The Bloodhound project is the work of a British consortium, and has been designed not to simply eclipse the current record – which stands at 763mph (1228km/h) – but smash past it at a speed of 1000mph (1609km/h).
The Bloodhound’s chief engineer, Mark Chapman, explained to the BBC that the road rocket would be constructed and assembled gradually between now and the record attempt in South Africa late next year.
“It's a fantastic feeling to be handing over the drawings to the people who will now build the car,” Mr Chapman said.“It's a 'progressive definition release', which means as soon as we finish a design, it goes out the door. The first metal parts should start coming back to our design house in Bristol by Easter.”
The first component to be built is the Bloodhound’s steel-lattice rear chassis, with the designs sent to Hampson Industries just days ago.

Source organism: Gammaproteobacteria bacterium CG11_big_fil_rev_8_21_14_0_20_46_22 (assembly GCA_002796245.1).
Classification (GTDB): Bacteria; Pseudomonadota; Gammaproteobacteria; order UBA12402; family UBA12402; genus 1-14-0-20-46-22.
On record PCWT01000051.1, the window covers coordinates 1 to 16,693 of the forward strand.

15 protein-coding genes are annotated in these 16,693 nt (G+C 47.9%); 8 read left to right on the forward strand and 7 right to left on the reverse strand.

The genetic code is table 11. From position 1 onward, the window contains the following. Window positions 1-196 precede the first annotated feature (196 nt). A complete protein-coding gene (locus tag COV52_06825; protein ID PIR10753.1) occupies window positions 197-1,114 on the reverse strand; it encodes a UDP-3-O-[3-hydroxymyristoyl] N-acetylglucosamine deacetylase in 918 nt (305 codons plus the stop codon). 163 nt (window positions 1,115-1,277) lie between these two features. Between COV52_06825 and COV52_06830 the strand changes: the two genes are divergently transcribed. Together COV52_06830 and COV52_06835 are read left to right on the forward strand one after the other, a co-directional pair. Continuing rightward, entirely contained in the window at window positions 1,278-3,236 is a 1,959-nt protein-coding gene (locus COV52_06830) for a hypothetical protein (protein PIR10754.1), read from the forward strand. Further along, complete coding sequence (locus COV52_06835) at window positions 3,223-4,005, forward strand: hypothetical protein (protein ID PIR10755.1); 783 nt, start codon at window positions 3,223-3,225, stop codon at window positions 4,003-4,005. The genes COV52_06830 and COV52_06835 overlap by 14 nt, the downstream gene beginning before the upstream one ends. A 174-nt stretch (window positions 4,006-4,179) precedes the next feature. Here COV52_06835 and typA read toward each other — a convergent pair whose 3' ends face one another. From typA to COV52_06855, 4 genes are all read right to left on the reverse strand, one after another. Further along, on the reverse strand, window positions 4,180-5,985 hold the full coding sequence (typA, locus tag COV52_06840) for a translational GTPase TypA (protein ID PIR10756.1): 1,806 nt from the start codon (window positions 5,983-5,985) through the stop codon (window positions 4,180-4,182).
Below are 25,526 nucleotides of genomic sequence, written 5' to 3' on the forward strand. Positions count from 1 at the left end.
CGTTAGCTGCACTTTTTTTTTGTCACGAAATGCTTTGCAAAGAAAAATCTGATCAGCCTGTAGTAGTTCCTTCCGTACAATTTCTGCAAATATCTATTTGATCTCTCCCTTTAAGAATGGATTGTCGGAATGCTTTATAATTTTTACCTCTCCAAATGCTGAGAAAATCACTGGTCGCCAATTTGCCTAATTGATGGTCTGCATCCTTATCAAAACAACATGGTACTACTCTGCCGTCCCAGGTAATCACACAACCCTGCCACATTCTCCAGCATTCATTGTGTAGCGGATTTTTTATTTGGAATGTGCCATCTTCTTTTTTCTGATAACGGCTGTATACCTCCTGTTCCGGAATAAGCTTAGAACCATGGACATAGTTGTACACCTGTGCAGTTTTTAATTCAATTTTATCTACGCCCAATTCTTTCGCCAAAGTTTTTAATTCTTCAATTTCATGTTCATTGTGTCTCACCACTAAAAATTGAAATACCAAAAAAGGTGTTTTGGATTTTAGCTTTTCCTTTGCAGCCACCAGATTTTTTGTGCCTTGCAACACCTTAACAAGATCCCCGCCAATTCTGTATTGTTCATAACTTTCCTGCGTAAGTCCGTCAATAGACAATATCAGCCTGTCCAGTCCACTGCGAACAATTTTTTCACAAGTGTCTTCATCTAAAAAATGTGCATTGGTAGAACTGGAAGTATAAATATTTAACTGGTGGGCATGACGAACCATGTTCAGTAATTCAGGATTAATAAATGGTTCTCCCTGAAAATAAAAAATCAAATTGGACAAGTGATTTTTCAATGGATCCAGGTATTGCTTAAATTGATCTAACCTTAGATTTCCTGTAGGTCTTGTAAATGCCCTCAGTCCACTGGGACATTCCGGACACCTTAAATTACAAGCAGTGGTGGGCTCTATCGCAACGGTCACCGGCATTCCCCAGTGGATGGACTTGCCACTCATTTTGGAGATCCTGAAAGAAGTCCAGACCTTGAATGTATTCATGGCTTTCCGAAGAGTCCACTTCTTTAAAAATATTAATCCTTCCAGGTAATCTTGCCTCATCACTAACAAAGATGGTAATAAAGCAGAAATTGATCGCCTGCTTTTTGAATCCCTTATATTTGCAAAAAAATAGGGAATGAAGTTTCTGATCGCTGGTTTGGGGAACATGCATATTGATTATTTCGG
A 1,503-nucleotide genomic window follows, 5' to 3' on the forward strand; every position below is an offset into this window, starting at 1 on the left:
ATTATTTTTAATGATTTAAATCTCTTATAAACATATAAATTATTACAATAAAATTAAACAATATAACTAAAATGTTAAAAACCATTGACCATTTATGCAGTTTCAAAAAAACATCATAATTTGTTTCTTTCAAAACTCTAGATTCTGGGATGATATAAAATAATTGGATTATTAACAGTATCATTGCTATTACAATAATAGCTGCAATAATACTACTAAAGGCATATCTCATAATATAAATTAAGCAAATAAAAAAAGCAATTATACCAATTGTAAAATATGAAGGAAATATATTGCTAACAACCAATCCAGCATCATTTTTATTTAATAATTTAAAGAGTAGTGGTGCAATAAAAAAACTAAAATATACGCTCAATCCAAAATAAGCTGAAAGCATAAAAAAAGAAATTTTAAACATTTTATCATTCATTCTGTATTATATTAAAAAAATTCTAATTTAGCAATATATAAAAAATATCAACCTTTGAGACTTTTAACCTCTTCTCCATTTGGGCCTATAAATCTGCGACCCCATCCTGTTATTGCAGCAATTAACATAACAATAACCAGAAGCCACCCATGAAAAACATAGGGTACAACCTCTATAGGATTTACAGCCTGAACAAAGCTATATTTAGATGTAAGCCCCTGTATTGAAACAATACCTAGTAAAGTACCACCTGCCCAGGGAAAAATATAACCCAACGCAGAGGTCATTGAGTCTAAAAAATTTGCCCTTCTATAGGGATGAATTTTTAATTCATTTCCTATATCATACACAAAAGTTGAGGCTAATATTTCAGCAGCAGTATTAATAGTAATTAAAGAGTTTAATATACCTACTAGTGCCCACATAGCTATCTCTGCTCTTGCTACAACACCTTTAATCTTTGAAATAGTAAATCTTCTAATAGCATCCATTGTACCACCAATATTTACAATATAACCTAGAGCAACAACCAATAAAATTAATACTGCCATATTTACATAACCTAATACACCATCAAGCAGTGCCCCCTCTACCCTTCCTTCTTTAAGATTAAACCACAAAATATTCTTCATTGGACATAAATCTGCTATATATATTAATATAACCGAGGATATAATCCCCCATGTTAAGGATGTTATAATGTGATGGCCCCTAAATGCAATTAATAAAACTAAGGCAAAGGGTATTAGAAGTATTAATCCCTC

There are a number of mind-blowing statistics linked to the Bloodhound:
- Its wheels will spin faster than any automotive wheel has ever spun before – up to 10,000rpm
- Its engine, a Eurofighter-Typhoon jet engine, will deliver 200 kilonewtons of thrust and will be the biggest hybrid booster ever produced in the UK
- All that power is similar to a Concorde Olympus 593, although the Bloodhound will weight just six tonnes
- A Cosworth Formula One engine is required just to pump oxidiser through the engine
- The sprint from 0-1000mph is expected to take just 45 seconds
Before it attempts to break the World Land Speed Record at the Hakskeen Pan in Northern Cape late next year, the Bloodhound’s engineers will put it through testing in the UK in the second quarter of 2012.
The man set to pilot the Bloodhound beyond 1000mph is Andy Green, the man who set the current record in the Thrust SSC back in 1997.